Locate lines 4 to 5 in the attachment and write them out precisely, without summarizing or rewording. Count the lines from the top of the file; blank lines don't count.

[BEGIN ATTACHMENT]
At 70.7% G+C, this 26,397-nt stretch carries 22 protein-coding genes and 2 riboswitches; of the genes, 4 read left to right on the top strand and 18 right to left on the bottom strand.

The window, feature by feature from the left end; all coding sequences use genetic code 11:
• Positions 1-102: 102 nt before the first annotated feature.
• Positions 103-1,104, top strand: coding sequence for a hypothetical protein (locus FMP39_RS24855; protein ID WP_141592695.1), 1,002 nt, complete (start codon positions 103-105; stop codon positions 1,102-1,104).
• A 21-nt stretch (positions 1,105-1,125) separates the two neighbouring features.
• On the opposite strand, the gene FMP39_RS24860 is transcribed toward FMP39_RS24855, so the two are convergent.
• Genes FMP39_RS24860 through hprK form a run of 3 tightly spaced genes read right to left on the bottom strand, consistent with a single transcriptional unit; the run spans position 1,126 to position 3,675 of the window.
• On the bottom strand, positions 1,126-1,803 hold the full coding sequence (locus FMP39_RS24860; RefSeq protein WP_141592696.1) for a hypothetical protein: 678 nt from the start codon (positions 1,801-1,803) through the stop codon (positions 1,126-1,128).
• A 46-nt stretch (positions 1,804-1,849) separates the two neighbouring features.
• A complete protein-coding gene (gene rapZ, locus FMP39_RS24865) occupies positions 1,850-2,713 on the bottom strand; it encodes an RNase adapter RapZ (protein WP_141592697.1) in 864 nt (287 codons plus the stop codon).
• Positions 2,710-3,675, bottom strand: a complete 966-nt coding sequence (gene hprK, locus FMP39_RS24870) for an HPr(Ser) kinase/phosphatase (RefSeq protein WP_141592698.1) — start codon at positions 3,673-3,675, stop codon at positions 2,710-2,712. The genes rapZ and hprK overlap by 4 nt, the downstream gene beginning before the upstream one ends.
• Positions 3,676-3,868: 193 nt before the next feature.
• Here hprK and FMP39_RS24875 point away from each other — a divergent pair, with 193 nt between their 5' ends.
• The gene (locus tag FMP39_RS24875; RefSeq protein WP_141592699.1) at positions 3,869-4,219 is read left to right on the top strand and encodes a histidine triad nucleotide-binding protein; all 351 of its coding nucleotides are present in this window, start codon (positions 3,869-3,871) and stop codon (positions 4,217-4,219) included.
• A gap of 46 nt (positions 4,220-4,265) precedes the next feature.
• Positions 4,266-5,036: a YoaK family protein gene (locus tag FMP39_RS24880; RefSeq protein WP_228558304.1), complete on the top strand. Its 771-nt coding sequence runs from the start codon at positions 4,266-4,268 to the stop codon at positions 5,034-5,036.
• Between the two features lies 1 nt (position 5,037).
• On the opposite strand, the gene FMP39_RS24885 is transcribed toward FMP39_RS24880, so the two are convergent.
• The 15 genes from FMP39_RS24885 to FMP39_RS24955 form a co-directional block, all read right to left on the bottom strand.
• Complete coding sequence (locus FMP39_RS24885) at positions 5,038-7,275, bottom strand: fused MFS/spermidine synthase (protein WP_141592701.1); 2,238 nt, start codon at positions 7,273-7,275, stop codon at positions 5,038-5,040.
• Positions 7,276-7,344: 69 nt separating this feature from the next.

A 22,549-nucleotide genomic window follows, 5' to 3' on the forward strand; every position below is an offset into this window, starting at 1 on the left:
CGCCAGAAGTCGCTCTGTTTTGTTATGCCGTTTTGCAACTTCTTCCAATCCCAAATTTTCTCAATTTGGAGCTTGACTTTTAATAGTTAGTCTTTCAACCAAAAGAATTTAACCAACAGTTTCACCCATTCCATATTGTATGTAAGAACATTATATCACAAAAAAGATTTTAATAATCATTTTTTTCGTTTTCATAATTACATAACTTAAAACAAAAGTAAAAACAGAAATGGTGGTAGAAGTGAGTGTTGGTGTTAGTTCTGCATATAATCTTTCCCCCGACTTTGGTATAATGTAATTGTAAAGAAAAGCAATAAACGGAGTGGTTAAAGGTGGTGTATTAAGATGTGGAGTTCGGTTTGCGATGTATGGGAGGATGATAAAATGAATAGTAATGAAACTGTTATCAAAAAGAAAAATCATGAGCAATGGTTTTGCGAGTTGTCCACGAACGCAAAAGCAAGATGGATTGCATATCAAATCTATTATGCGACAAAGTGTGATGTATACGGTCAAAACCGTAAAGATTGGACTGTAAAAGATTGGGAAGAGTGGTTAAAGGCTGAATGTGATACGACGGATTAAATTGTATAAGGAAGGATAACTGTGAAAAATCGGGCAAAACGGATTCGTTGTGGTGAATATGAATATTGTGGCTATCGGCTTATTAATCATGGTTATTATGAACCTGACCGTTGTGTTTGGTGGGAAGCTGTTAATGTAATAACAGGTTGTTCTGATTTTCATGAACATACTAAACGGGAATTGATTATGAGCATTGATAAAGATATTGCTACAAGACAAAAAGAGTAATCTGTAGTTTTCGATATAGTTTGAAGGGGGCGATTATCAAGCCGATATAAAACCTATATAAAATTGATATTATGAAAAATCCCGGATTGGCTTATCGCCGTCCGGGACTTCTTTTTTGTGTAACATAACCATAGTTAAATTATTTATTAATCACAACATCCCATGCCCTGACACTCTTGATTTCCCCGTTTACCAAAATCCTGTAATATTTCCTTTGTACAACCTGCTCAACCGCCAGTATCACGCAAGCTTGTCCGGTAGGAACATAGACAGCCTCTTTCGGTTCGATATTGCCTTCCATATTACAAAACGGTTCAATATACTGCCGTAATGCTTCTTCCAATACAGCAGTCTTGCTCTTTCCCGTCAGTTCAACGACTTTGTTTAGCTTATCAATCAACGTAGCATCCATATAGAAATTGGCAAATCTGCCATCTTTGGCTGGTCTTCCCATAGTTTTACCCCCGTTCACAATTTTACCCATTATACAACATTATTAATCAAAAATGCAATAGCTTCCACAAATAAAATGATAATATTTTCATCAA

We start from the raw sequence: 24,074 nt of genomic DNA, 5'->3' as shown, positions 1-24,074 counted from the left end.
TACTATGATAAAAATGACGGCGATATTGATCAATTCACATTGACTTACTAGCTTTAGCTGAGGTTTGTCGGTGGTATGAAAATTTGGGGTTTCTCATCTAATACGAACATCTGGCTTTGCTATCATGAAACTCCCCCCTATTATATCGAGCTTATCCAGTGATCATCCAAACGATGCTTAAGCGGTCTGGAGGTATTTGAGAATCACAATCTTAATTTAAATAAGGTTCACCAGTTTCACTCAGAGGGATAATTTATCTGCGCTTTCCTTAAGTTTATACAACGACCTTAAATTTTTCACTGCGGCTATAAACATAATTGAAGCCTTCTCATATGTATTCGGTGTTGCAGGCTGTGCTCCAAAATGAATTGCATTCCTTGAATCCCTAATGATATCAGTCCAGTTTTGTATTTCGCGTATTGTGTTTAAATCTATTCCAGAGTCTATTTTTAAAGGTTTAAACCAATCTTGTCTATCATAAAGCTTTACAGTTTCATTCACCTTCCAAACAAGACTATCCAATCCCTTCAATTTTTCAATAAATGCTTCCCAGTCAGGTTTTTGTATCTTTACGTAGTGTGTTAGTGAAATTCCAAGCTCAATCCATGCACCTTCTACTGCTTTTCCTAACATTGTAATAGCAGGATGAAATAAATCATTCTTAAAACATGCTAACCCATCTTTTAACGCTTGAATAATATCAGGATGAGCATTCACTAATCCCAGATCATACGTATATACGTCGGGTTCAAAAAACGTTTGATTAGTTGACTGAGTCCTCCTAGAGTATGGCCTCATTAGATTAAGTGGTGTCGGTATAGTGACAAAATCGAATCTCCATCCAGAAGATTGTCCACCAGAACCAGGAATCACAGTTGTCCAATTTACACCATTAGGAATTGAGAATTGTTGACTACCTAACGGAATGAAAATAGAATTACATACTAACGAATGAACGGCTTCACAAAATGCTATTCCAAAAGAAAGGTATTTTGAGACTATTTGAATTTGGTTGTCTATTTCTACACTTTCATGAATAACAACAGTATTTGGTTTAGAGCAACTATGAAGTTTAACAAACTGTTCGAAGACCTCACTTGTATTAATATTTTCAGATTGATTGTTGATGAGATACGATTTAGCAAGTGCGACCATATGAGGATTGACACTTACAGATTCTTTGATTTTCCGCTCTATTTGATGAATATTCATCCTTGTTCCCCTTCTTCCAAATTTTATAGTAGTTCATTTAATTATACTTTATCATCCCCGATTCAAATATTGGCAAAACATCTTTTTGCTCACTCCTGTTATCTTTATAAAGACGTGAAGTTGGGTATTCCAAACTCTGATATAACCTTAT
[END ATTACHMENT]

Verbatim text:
• Positions 103-1,104, top strand: coding sequence for a hypothetical protein (locus FMP39_RS24855; protein ID WP_141592695.1), 1,002 nt, complete (start codon positions 103-105; stop codon positions 1,102-1,104).
• A 21-nt stretch (positions 1,105-1,125) separates the two neighbouring features.